Guest essay by Eric Worrall
According to SMH Reporter Nick O’Malley, Trump’s victory in 2016 created a perception of “boom and bust” commitment to climate action. But Chinese leaders do not have to face elections, so China’s climate commitment to climate action is likely to improve “more rapidly and predictably” than the USA.
Power to change: Why the US and China must work together on the climate crisis
By Nick O’Malley
JULY 2, 2021
Months before the Paris summit began, the two nations shocked the world by announcing their own climate deal. China agreed to peak emissions in 2030; the US to reduce its emissions by between 26 and 28 per cent by 2025. Climate laggards would not be able to use the failure of these giant economies as cover for their own Paris targets.
But with Donald Trump’s victory, the US abandoned its efforts and the relationship between the two nations deteriorated.
This boom-and-bust cycle of American urgency and inaction has not inspired confidence in China, says Li.
Bernice Lee, research director for futures at the London-based foreign policy think tank Chatham House, notes that although President Xi Jinping does not confront the same pressures as democratic leaders, he is not immune from political gravity.
Climate Analytics data is used to build the Climate Action Tracker, which judges the progress nations are making towards the globally agreed aim of holding warming well below 2 degrees Celsius, and pursuing efforts to limit warming to 1.5 degrees.
It makes for grim reading. Australian policies are judged as “insufficient”, China’s as “highly insufficient”. US efforts fall into the worst category, “critically insufficient”.
Hare explains this is a reflection of the Trump administration’s abandonment of the issue, and new rankings taking in analysis of the impacts of Biden-era policies will soon be published.
While America’s climate plan will be tested at the polls again in 2024, China’s leaders, for good or ill, will dictate the course for the next three decades.
In that light, says Li, there is some reason to believe Chinese climate policy may improve more rapidly and predictably than America’s.Read more: https://www.smh.com.au/environment/climate-change/power-to-change-why-the-us-and-china-must-work-together-on-the-climate-crisis-20210630-p585kj.html
The part I don’t get, is why reporters like Nick O’Malley fall time and again for the utter canard that totalitarian states could be better stewards of the environment than republics or democracies.
China is a polluted wasteland.
The reason of course is in totalitarian states, ordinary people have no democratic means to prevent their lives from being ruined by well connected industrialists. If the activity which pollutes the neighbourhood or wrecks lives is profitable for the people in charge, anyone who complains is more likely to be arrested than listened to.
I’m not saying that totalitarian states don’t listen at all – eventually problems get so bad the state has to act, or risk a violent uprising. But that problem action threshold is a lot higher in China than in democratic states.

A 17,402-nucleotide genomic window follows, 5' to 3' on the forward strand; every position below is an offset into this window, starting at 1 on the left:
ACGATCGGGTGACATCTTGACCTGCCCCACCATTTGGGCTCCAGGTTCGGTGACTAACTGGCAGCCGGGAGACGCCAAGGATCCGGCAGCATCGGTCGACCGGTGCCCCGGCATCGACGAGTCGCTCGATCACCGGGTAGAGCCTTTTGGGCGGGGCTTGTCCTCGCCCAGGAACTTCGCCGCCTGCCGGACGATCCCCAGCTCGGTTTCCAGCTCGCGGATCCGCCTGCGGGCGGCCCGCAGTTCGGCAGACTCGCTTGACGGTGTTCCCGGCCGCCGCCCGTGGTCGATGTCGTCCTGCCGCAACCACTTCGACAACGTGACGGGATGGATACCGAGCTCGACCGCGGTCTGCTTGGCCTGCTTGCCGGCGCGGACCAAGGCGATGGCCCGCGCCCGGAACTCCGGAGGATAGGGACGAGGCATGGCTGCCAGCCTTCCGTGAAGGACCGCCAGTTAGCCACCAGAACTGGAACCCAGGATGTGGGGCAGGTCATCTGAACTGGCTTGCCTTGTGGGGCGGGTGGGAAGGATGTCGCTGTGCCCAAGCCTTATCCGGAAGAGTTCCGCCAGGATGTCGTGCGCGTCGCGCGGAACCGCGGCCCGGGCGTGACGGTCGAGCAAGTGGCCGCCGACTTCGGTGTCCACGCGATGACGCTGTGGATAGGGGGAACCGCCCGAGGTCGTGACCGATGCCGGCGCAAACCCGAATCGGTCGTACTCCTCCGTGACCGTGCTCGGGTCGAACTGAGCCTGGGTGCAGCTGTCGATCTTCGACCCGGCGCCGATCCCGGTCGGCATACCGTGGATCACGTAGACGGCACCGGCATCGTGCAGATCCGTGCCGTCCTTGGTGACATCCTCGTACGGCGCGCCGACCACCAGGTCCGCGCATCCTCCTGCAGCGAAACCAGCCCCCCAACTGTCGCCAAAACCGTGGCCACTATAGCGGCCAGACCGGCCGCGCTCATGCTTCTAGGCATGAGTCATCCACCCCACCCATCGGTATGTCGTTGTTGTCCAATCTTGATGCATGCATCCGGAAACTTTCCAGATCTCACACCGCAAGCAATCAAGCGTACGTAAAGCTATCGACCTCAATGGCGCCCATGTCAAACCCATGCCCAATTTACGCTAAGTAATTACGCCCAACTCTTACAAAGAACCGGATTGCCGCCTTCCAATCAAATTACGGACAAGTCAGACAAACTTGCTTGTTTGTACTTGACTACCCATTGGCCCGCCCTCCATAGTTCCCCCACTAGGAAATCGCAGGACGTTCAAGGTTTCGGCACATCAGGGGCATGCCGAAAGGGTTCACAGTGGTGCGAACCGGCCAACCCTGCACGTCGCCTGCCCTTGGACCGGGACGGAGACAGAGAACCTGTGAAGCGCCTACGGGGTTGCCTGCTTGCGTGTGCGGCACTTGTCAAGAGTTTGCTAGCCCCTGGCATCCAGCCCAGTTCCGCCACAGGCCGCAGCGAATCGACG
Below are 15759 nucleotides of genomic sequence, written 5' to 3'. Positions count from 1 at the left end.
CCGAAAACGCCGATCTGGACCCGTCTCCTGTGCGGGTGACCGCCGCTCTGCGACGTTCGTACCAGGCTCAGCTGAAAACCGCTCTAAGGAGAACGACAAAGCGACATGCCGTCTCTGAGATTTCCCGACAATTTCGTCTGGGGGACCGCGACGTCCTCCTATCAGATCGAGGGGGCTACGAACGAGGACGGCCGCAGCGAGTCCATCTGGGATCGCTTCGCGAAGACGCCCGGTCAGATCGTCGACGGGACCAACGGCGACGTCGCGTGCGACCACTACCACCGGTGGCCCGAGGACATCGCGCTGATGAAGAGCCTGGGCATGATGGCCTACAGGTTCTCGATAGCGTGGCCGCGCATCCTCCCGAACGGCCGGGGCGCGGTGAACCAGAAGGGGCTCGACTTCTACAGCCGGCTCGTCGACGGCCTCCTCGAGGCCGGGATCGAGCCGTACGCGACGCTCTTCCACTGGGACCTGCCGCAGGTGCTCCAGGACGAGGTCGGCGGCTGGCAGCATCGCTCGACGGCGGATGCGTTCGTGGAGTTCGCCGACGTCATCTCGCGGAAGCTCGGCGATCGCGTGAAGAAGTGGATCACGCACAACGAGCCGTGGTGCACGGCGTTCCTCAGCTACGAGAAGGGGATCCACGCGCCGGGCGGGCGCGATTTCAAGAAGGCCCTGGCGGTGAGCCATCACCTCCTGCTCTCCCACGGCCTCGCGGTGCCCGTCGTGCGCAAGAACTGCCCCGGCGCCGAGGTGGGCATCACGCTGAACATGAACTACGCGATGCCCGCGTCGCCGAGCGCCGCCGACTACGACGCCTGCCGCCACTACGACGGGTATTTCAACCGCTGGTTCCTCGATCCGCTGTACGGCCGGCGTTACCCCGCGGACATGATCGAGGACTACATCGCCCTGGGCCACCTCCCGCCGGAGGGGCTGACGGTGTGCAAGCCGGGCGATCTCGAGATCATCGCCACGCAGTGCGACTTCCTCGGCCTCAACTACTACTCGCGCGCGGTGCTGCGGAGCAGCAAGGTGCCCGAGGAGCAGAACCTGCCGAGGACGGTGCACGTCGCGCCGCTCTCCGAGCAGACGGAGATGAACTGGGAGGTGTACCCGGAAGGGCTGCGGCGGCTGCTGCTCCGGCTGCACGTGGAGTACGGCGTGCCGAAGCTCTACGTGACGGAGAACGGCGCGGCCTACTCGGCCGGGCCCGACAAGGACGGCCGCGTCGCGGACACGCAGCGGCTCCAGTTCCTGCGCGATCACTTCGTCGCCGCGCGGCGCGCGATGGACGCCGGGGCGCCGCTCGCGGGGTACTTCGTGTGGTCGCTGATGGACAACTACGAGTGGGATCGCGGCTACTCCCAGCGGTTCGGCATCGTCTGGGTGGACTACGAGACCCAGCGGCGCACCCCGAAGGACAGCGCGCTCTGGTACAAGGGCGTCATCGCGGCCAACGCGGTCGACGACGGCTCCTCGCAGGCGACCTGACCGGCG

Imagine if you lived in a nation like China. How desperate would things have to be, for you to risk incarceration and savage official bullying for yourself and your loved ones, by upsetting corrupt totalitarian leaders who are profiting from your misery?
Consider the arrest and harassment of courageous doctors who tried to warn the world about Covid. Or the case of China’s melamine adulteration baby formula scandal, in which an unknown number of babies died or suffered horribly because Chinese baby formula manufacturers added toxic chemicals to their watered down product to rig the quality test. Or that time China exported anti-freeze laced toothpaste to the USA, because sweet tasting anti-freeze is cheaper than aspartame. Or the Chinese toy manufacturers who use poisonous lead paint on children’s toys. Or that time China exported millions of fake medical Covid masks to the USA. Or all the Chinese companies feeding the US narcotics crisis by producing and exporting Fentanyl. Or China’s alleged widespread use of slave labour and genocidal mistreatment of minorities, to boost their profit margin.
China’s communist government has repeatedly demonstrated a total lack of scruples when it comes to making money. Their government only seems to take an interest in fixing problems long after the damage is done, when bad news threatens their grip on power, or their profit margins.
For every outrage we learn about, no doubt many lesser problems are allowed to fester and cause ongoing misery for ordinary Chinese people.
Given their track record of in my opinion utter disregard for the welfare of ordinary people, why would the Chinese government be especially caring, when it comes to climate change? Yet Western climate activists repeatedly somehow convince themselves that totalitarians would do a better job at fixing the world’s problems, than politicians elected by ordinary people who don’t share their sense of urgency.